Doggett Refutes McCaul Op-Ed
Doggett calls the bill 'imperfect but responsible'; McCaul calls it a 'Trojan horse'
The battle over the Obama stimulus package rages on, now down at the state level. But before it could get there, of course, it had to get through Congress. The split on the bill was Democrats vs. Republicans, and that was reflected in the Austin delegation.
District 10's Michael McCaul, in an op-ed published in both the Austin American-Statesman and Houston Chronicle, assailed the bill as a "Trojan horse for billions of dollars in pork-barrel spending" and "one giant earmark." District 25's Lloyd Doggett, on the other hand, told us last week that he viewed the bill as an "imperfect but responsible response" to our nation's troubled economy and refuted some of the McCaul op-ed's main points.
While McCaul has insisted that the GOP had "an alternative plan that I supported, but to which the Democrats gave little consideration," Doggett counters that "their only alternatives, really, are more of the same failed policies of the last eight years."
"One has to look at: What are the benefits?" Doggett said. "What does this mean in Central Texas? ... What is it that they were voting against? Well, I begin with what I put into it personally that wasn't in there originally: a higher-education tax credit. There is not a family living within the boundaries of Austin Community College that cannot, in each of the next two years, get all of their tuition and textbooks paid for to go to ACC. ... If your family makes less than $160,000, you're going to get $2,500, which will cover the tuition and textbooks and instructional materials. The same holds true applying to someone going to UT or Texas State or somewhere else; it's just that we don't cover all of it."
Doggett also took a swipe at McCaul's environmental creds – the Republican has made much of sponsoring legislation promoting green schools but overall gets poor marks from enviro groups. "I notice that various Republican members like to claim that they are for various forms of green energy. They may not be for the environment, but they are for environmental technology. A central part of this package ... is focusing on green job creation, recognizing especially that in Central Texas, whether it's that battery consortium that they're trying to get, whether it's plug-in hybrid vehicles ... there is a tremendous amount of money that flows directly and indirectly ... that is there to stimulate a move toward a carbon-free economy."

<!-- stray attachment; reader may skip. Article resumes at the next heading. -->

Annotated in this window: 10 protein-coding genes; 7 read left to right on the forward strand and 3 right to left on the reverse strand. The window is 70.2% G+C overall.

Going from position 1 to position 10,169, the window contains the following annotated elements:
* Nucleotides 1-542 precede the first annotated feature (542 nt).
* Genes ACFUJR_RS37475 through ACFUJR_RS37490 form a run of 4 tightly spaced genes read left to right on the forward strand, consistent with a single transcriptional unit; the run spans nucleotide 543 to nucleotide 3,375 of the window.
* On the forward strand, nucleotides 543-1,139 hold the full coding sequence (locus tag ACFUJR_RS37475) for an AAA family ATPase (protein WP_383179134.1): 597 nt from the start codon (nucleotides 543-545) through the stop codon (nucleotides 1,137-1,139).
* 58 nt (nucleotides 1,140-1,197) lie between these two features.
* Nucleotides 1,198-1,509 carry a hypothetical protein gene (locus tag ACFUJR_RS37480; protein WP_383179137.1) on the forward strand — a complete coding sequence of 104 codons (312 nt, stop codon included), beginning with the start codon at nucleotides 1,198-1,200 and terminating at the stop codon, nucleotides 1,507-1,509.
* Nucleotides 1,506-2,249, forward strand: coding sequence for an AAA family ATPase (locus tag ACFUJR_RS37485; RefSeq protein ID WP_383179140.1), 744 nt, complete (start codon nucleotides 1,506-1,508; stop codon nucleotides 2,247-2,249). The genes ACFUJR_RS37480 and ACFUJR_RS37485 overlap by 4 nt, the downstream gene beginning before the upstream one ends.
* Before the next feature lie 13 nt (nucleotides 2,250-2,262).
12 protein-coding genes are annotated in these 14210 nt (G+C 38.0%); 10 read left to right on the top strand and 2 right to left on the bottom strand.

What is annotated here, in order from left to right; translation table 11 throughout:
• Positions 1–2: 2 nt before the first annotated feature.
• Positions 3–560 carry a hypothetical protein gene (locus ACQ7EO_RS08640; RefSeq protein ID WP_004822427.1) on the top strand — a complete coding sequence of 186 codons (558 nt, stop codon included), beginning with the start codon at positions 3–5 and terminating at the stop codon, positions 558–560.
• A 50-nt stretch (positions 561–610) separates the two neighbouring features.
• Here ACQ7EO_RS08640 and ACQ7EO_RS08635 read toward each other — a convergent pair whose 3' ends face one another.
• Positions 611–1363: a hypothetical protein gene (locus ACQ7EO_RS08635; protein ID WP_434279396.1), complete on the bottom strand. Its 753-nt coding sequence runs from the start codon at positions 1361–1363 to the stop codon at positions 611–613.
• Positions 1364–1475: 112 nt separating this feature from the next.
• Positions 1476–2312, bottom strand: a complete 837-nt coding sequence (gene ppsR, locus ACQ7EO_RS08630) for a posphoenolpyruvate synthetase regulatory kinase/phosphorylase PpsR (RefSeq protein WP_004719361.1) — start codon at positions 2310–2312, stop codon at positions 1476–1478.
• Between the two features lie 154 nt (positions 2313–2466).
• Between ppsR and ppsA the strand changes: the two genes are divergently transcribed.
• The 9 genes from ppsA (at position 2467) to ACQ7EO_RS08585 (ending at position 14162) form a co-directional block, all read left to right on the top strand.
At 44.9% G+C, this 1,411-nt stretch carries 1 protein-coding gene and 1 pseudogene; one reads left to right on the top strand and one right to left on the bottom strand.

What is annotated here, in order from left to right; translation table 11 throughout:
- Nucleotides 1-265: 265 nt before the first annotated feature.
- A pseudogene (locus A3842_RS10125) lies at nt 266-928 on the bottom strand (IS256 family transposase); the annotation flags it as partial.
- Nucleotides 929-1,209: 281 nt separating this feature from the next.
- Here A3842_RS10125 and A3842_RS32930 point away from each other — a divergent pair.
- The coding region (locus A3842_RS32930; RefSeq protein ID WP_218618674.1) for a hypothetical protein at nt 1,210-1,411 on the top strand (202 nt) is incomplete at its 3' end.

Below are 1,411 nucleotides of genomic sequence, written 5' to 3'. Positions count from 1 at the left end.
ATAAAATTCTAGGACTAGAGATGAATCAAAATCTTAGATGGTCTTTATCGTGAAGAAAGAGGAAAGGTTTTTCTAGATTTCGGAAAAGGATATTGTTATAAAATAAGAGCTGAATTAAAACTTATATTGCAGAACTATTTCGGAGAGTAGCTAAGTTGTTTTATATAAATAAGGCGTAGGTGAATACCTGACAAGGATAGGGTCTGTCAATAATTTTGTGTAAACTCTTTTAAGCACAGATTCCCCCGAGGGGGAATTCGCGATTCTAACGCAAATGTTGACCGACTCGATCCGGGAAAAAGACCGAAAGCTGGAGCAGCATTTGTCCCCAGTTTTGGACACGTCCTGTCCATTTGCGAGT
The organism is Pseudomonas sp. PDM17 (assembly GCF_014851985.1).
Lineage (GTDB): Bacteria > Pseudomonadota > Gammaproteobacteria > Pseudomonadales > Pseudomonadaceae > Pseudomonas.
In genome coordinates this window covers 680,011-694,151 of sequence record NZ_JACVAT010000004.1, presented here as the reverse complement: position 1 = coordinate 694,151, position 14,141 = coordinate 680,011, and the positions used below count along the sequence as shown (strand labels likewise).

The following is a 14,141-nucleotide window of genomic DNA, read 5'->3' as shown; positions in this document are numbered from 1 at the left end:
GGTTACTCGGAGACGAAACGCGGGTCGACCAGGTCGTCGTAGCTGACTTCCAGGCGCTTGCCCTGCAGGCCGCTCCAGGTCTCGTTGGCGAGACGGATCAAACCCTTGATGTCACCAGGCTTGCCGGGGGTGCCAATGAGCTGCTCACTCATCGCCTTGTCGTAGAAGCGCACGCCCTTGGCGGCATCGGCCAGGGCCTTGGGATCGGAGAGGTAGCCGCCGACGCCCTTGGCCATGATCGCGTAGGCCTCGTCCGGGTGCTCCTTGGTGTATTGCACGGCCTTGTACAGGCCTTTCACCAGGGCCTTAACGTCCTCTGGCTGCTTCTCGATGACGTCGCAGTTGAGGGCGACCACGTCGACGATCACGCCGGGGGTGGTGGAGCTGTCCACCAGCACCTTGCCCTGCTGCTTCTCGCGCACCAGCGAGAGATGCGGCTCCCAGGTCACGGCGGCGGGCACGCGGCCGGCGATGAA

A key point to the editorial: McCaul's claim that "The nonpartisan Congressional Budget Office says that, long-term, the stimulus will do more harm than good."
"The CBO said if we have this much debt added, over the long run, it will have the tendency to crowd out private capital and have a negative effect," Doggett replied. "What is not pointed out is that they said, over the short run, that it will increase growth and increase employment. In other words, it will help us get out of the mess Republicans have gotten us in, but over the long run, we've got to face the deficits being created and inherited from the Bush administration."